The dessert has been the butt of the joke for eons, conjuring images of dense, fruity doorstops. But at Hermann’s Bakery in Royal Oak, the seasonal specialty has had regulars coming back for decades.
Here, the moist, crumbly cake overflows with chunks of fruit and nuts, the product of a recipe passed down from generation to generation.
“My dad started here in ’22,” says owner Richard Hermann. “One of the things I always remember is during the second world war, he made fruitcake all year long. It was the only thing they could ship overseas and it arrived intact.”
Decades later, Hermann still makes fruitcake the way his father did: nixing the citron, adding in heaps of dates, apples, cherries, and pineapple.
The key to a good fruitcake is good fruit, he explains. “That’s what people are interested in, more so than the cake. The cake is just the carrier.”
Regular customers wait all year for the loaves, which are available for order just before Thanksgiving.
Last year, the family-owned bakery sold more than 200 pounds of fruitcake during the holiday season.
“It’s been steady all through the years,” Hermann says.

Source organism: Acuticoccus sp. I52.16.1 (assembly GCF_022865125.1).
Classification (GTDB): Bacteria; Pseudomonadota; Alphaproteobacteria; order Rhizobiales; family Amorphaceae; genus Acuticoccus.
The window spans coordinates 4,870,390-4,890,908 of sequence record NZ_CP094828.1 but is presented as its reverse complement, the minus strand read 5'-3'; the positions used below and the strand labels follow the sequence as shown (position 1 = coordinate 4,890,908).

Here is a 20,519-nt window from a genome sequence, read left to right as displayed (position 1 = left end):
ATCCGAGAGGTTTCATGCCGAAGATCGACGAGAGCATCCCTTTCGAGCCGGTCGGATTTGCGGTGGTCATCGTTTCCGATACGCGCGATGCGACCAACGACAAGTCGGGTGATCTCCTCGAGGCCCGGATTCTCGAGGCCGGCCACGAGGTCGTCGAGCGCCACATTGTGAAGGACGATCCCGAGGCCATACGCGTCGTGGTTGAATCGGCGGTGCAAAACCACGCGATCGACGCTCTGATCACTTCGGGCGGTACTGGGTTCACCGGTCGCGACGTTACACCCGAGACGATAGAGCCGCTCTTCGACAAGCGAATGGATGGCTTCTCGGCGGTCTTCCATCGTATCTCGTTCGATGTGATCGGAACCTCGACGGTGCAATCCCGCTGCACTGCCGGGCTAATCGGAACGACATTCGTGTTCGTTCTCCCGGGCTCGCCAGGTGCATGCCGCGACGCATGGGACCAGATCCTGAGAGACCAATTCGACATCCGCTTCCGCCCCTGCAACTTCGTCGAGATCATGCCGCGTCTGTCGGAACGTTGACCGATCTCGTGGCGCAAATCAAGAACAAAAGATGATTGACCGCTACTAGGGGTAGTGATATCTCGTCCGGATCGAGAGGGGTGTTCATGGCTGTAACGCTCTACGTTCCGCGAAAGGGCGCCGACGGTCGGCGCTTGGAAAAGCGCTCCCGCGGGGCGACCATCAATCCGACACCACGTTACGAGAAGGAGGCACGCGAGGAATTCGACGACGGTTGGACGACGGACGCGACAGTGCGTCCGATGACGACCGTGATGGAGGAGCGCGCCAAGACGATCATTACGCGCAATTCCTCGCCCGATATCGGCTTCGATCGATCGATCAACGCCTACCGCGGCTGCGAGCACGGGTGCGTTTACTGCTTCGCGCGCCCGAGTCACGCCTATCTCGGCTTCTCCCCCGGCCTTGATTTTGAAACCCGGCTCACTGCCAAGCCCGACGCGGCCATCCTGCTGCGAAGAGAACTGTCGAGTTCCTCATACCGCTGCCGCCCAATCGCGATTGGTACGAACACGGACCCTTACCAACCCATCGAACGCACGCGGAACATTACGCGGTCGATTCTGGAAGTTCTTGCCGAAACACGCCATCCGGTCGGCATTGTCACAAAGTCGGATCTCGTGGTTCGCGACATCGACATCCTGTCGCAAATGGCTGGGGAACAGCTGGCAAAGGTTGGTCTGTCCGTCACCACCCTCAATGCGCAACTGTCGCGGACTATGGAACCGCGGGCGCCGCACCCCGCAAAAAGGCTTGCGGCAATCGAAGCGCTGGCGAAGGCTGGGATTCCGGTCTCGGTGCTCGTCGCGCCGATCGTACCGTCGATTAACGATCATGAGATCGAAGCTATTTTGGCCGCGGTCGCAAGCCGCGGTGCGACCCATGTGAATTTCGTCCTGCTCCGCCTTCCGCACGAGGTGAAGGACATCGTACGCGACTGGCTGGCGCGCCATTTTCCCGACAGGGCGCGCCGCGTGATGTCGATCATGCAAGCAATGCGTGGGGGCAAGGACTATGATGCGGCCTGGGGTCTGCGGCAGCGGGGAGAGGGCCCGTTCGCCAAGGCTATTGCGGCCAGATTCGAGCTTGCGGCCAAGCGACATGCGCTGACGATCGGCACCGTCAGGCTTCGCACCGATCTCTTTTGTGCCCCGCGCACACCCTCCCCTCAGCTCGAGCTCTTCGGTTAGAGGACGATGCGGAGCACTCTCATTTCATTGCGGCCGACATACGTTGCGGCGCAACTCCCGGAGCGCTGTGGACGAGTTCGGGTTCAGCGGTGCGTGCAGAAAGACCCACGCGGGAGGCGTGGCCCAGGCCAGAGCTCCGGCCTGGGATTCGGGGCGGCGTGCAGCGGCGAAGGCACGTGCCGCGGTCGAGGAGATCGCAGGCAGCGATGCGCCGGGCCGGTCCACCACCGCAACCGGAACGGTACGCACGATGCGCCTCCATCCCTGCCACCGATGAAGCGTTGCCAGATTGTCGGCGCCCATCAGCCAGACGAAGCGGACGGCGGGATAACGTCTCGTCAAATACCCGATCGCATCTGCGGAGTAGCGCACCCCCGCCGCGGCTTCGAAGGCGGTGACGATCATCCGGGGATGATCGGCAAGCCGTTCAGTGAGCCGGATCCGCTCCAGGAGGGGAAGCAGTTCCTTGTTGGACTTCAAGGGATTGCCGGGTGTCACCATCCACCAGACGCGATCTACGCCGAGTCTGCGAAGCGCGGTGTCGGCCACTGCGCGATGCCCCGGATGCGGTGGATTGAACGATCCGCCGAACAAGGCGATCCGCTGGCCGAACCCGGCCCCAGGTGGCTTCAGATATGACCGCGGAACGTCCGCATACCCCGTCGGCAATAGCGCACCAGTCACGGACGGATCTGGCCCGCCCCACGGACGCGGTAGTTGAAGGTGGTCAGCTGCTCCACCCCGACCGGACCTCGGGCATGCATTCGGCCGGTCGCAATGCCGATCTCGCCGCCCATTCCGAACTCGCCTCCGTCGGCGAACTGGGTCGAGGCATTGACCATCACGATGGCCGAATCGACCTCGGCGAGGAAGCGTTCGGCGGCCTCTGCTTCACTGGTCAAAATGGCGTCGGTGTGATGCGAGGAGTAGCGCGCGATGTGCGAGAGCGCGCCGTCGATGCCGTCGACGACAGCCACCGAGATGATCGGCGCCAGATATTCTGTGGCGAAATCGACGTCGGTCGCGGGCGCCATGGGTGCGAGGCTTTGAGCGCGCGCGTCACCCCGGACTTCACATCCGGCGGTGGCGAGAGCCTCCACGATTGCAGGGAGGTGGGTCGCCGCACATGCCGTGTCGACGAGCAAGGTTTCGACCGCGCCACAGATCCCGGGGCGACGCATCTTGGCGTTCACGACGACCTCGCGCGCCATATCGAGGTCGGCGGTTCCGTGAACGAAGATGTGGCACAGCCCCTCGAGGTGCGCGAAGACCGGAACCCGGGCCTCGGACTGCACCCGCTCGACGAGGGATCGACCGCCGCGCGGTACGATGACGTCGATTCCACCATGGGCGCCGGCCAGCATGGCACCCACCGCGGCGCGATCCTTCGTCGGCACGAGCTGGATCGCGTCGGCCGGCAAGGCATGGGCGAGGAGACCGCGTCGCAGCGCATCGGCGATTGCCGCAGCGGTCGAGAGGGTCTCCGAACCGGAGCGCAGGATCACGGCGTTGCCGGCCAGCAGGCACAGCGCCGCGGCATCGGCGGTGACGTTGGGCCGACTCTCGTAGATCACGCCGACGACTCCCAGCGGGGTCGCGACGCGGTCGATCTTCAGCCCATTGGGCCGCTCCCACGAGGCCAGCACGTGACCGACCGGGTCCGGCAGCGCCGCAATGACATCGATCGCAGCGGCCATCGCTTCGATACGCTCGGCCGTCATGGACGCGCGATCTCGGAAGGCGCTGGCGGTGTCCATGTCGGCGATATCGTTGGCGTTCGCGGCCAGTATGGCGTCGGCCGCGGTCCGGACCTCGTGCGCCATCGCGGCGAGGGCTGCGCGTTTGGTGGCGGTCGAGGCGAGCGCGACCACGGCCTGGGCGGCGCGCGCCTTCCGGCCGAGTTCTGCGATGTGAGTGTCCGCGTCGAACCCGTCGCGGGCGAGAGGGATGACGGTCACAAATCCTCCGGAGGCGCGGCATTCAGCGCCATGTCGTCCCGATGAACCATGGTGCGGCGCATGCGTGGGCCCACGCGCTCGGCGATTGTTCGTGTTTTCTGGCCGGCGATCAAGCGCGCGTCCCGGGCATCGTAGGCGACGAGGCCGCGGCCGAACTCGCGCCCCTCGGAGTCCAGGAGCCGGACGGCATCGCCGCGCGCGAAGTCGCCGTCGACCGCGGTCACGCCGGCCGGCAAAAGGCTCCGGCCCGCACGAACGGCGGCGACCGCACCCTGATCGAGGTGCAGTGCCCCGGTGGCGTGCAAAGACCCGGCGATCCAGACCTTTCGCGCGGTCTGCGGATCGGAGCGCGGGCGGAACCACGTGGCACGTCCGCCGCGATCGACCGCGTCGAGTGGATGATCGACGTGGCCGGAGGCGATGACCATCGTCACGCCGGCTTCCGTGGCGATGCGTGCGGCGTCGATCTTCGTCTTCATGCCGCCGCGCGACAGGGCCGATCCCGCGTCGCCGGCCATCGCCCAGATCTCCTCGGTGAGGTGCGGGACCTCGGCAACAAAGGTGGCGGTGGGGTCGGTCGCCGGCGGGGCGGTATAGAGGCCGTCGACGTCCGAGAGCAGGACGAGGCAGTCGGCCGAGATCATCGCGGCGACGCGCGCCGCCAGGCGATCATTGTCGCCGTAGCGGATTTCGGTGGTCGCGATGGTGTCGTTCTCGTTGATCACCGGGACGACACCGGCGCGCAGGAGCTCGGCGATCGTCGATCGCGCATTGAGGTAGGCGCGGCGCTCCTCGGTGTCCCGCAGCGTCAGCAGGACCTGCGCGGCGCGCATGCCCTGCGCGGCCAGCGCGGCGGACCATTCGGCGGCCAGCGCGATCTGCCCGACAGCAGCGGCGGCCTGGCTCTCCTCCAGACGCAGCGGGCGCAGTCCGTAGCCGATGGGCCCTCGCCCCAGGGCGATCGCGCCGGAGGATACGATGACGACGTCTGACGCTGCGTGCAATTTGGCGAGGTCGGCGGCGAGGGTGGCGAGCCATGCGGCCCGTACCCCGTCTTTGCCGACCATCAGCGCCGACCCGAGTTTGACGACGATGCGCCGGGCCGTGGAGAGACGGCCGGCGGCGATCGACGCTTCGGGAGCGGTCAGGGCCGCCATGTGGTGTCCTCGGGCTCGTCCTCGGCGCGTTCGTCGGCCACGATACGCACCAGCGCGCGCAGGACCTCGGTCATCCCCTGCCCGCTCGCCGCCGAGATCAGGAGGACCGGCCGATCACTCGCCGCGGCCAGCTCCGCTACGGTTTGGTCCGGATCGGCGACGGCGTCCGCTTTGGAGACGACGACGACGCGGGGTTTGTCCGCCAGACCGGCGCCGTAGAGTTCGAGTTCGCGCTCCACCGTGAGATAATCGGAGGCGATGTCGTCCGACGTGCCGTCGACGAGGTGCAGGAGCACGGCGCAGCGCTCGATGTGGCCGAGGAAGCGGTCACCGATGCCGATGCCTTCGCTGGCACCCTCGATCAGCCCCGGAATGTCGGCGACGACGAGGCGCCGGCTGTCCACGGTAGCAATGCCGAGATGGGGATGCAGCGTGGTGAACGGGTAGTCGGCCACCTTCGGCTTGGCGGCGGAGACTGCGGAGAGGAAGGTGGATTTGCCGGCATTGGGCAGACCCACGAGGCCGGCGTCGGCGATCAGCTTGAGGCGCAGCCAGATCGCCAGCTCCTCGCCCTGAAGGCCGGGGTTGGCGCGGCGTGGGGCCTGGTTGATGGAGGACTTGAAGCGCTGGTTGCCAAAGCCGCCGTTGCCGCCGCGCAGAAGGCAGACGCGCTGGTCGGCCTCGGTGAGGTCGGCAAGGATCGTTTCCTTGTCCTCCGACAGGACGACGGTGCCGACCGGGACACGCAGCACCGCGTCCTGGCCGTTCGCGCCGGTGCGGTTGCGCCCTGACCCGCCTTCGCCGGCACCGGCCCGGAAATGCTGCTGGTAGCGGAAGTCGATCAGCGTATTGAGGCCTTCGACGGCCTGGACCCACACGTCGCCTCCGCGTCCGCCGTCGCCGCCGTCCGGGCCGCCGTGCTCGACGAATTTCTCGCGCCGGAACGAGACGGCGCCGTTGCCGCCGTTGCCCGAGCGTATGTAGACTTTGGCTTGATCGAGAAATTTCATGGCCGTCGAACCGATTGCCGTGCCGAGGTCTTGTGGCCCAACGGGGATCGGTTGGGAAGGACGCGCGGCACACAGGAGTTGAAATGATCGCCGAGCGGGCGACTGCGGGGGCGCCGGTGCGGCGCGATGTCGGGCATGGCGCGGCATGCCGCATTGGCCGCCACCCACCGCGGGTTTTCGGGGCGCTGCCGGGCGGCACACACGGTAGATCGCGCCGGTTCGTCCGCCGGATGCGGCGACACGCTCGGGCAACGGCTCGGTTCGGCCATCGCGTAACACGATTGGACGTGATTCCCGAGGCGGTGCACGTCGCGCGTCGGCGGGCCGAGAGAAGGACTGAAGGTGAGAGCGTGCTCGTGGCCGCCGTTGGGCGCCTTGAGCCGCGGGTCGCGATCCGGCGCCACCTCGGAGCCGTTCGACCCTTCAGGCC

And for those who order a loaf (or two) every year, the fruitcake is consistently delicious. “I’ve never heard anybody complain,” Hermann says. “Not yet.”
Hermann’s Bakery, 317 S. Main St., Royal Oak; (248) 541-3218.
Still not convinced?
Put your own spin on the holiday classic.
Even with professional pastry chefs, fruitcake has a bad reputation. “I think fruitcake is gross,” says Jessica Chaney, pastry chef at Grey Ghost Detroit, with a laugh. But with a few tweaks to your own recipe, it could easily be palatable. We chatted with Chaney and Lisa Ludwinski of Sister Pie in Detroit on what they would do if they had to revamp the holiday classic.
Use real fruits
“I would soak them in alcohol with some sugar so it’s not too harsh, and then roast [them] after,” says Chaney. “It eliminates some of that density from dried fruit cause they’re so heavy and chewy.”
Spice it up
“I think I would almost want to make it be where a fruitcake meets a gingerbread, using that sort of spice profile and those darker flavors,” says Ludwinski. “Maybe we would incorporate a buckwheat flour, salt flour to make it a little bit more interesting,”
“I personally probably wouldn’t put in walnuts because they have a very strong, distinctive, and sometimes bitter flavor if you’re not used to working with them,” says Chaney. “I’d switch that out for nice chopped almonds or even cashews.”
“I would maybe throw some pistachios in there, and some almonds and sunflower seeds,” says Ludwinski.